In digital single player games, Rohrer explains that choice became a very popular desirable characteristic for enabling depth and replayability, but this was ultimately flawed as well. The idea with choice is that there are multiple ways of solving problems. Examples of advocates for this are Doug Church, Randy Smith, Harvey Smith, and Clint Hawking, (and, of course Peter Molyneux). Rohrer explains that choices are not as satisfying because 1) if there is an optimal choice, the players will gravitate to it, or 2) if all choices are equal, then the choice doesn’t really matter.
Some, suggest that it is helpful to layer mechanics on top of each other (as often happens in german board games), but, ultimately, these are often unsatisfying because players can find local maximal optimizations. Go does not use multiple layers, and does just fine.
This is actually another point where I disagree. The idea of success, failure, and outcomes are pervasive in Rohrer’s model. Optimality is only a concern when the outcome of a play is some sort of numeric value. Some art games do use scores, but often this is done in a sort of metaphorical sense, to explain what is valued within the particular game’s model of the world. But it seems that a much more troubling observation is the role of numeric outcome in the space of revisitation and replayability.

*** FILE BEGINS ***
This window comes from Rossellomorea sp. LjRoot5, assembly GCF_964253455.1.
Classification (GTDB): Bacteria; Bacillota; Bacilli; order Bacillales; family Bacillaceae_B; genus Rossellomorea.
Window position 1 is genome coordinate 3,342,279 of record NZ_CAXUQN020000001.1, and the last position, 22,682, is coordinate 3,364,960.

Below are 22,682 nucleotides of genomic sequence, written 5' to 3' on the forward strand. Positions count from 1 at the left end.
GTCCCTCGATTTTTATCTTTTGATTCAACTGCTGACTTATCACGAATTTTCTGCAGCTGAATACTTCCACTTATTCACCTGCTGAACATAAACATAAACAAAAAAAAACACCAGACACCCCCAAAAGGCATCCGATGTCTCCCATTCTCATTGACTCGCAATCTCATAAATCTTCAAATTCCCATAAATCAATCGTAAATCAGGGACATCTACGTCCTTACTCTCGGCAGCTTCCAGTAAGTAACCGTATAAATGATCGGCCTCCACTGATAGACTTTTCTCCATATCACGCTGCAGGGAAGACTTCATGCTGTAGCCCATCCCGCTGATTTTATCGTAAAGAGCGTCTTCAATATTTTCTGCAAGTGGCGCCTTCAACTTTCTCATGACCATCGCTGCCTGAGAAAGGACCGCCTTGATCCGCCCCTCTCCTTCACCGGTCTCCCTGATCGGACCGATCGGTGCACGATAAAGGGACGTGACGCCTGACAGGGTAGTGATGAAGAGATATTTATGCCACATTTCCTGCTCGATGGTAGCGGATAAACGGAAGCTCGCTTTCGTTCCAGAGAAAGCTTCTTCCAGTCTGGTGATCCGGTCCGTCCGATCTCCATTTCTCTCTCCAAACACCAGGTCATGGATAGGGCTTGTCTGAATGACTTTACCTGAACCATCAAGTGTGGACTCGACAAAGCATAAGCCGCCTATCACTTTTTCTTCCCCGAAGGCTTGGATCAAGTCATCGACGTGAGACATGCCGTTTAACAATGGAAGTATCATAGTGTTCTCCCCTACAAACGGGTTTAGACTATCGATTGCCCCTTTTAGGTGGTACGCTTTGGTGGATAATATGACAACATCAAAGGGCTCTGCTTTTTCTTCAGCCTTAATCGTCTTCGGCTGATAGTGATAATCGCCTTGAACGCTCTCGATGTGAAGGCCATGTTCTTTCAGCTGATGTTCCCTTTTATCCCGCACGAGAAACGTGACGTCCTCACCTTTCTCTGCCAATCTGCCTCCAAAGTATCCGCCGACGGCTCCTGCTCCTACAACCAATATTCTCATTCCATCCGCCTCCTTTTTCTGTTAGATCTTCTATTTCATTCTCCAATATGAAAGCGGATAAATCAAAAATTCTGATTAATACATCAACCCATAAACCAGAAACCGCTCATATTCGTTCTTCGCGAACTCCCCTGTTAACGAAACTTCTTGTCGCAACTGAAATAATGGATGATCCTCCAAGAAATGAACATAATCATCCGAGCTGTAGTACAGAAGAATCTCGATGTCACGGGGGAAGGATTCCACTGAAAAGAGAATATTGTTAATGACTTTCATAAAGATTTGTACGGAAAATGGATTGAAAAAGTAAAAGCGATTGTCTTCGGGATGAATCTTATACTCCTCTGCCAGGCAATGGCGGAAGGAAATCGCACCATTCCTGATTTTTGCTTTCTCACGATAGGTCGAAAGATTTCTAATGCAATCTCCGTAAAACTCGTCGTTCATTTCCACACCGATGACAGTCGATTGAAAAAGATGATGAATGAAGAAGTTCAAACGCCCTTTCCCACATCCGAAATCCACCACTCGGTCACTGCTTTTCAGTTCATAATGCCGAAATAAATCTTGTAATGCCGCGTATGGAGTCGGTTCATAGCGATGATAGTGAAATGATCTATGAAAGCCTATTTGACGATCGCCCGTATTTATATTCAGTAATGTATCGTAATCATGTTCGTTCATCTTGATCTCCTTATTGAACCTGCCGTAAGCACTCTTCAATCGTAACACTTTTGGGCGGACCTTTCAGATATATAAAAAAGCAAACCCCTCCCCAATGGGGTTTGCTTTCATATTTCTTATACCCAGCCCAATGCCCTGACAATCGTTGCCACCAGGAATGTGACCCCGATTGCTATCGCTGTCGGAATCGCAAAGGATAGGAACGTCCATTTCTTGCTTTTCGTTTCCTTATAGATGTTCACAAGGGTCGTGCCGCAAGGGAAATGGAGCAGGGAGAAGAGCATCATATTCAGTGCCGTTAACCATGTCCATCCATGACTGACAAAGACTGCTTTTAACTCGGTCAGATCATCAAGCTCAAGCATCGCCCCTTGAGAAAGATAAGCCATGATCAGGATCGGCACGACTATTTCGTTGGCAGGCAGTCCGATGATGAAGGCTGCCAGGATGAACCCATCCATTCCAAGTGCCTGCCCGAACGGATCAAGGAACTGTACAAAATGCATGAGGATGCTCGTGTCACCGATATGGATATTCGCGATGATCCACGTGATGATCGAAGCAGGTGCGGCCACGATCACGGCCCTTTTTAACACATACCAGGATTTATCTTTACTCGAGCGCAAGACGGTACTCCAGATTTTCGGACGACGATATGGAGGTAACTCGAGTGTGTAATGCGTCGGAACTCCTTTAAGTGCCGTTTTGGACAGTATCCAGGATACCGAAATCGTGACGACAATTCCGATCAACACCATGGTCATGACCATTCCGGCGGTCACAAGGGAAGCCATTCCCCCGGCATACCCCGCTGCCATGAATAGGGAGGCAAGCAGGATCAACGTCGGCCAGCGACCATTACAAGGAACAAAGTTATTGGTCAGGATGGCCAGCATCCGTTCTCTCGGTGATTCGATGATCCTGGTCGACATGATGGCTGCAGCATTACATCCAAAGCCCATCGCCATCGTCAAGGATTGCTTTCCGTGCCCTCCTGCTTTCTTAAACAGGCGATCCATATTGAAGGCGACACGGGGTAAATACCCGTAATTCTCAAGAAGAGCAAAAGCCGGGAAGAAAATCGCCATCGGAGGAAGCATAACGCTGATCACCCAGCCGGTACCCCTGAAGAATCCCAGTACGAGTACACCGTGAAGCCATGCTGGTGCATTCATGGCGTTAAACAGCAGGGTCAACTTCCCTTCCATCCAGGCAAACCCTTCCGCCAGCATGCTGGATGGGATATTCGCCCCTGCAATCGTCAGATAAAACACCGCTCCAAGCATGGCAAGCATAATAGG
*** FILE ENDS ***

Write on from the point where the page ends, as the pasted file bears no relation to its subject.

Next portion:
Rohrer’s conclusion is that multiplayer is “like a fertile soil where mechanics can blossom to their full potential.” Rules are a genotype, but play is a phenotype. Exactly what multiplayer means though involves a little analysis. He explains that it is not necessarily the human dimension that makes multiplayer interesting. A game of Chess or Go with an AI opponent still has a degree of variance and is interesting, much like a normal multiplayer game is. However, many other multiplayer games are not “really” multiplayer, as in, they do not provide the level of depth that board games tend to. So, for instance, as Rohrer explains, mechanics in multiplayer FPS games with other players are still generally single player mechanics, and similarly with most MMOGs. I can partially understand this criticism, but much of the multiplayer dimensions in these closely resemble sports, which are about skilled coordination and performing one’s part very well. While these may not provide a depth of experience, sports games as well as dungeon raids are subject to similar levels of combinatorial variety that board games are, so the argument seems flawed.